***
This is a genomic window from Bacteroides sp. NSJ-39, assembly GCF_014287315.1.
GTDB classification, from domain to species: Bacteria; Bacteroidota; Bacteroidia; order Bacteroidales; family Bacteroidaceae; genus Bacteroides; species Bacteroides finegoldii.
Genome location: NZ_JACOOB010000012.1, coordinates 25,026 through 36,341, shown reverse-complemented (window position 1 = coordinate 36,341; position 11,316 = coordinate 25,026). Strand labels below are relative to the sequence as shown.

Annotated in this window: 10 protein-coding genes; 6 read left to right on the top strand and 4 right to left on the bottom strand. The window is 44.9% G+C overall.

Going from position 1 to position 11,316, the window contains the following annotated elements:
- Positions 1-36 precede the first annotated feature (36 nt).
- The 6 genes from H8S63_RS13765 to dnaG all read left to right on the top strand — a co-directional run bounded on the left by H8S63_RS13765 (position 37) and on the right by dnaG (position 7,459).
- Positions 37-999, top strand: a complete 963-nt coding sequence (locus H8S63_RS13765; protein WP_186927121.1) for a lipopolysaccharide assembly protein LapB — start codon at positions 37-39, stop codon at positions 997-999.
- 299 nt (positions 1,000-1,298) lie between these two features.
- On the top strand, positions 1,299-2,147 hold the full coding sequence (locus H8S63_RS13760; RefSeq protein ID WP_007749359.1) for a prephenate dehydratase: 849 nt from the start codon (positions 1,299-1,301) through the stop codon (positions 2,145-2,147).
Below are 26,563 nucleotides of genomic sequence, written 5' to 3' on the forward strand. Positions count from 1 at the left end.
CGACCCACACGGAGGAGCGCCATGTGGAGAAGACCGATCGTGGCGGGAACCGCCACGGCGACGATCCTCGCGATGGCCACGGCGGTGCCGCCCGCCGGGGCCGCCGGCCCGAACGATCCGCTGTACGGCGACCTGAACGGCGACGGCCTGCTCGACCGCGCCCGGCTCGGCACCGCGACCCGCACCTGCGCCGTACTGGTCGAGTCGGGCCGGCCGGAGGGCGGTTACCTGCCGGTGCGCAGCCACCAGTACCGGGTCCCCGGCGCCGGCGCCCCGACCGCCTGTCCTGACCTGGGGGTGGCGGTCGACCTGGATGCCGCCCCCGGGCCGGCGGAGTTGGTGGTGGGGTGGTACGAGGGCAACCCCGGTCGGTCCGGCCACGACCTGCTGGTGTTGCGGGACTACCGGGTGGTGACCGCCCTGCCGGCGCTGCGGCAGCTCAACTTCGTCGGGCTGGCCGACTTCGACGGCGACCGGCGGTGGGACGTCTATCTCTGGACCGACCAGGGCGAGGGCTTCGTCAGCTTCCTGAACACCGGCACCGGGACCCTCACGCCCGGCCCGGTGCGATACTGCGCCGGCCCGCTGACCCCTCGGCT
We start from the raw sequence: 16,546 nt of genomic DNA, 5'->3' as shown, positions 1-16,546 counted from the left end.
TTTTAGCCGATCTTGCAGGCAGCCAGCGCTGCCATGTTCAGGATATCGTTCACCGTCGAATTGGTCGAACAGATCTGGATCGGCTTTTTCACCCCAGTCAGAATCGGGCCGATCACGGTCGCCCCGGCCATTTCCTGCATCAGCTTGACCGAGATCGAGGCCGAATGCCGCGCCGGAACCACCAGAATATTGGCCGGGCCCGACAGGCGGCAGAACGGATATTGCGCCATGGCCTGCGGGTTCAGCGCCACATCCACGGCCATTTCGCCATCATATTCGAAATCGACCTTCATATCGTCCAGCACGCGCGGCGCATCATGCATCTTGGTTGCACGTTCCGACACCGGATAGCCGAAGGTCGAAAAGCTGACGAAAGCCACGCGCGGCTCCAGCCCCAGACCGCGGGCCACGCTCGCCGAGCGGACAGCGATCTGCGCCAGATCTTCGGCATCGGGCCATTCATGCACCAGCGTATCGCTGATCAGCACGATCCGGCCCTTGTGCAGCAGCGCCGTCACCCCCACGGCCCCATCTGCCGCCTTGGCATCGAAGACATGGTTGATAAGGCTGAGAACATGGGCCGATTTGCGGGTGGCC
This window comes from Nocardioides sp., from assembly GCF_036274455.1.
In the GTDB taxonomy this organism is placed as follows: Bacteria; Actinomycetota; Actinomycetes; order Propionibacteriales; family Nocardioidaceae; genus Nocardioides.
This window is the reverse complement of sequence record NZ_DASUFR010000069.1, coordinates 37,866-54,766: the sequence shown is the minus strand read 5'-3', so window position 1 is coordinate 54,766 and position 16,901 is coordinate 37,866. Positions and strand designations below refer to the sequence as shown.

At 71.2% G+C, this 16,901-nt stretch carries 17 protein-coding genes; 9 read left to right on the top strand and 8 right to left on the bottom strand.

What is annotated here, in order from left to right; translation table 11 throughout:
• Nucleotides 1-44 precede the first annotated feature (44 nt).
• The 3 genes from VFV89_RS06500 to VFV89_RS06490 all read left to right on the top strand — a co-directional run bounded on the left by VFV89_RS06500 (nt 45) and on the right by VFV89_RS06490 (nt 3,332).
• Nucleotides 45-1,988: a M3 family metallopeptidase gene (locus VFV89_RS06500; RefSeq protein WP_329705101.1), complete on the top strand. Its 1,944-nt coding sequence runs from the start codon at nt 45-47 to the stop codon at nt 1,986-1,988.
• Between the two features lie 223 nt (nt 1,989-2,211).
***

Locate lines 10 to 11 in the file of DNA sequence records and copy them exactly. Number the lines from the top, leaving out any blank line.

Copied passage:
- On the top strand, positions 1,299-2,147 hold the full coding sequence (locus H8S63_RS13760; RefSeq protein ID WP_007749359.1) for a prephenate dehydratase: 849 nt from the start codon (positions 1,299-1,301) through the stop codon (positions 2,145-2,147).
Below are 26,563 nucleotides of genomic sequence, written 5' to 3' on the forward strand. Positions count from 1 at the left end.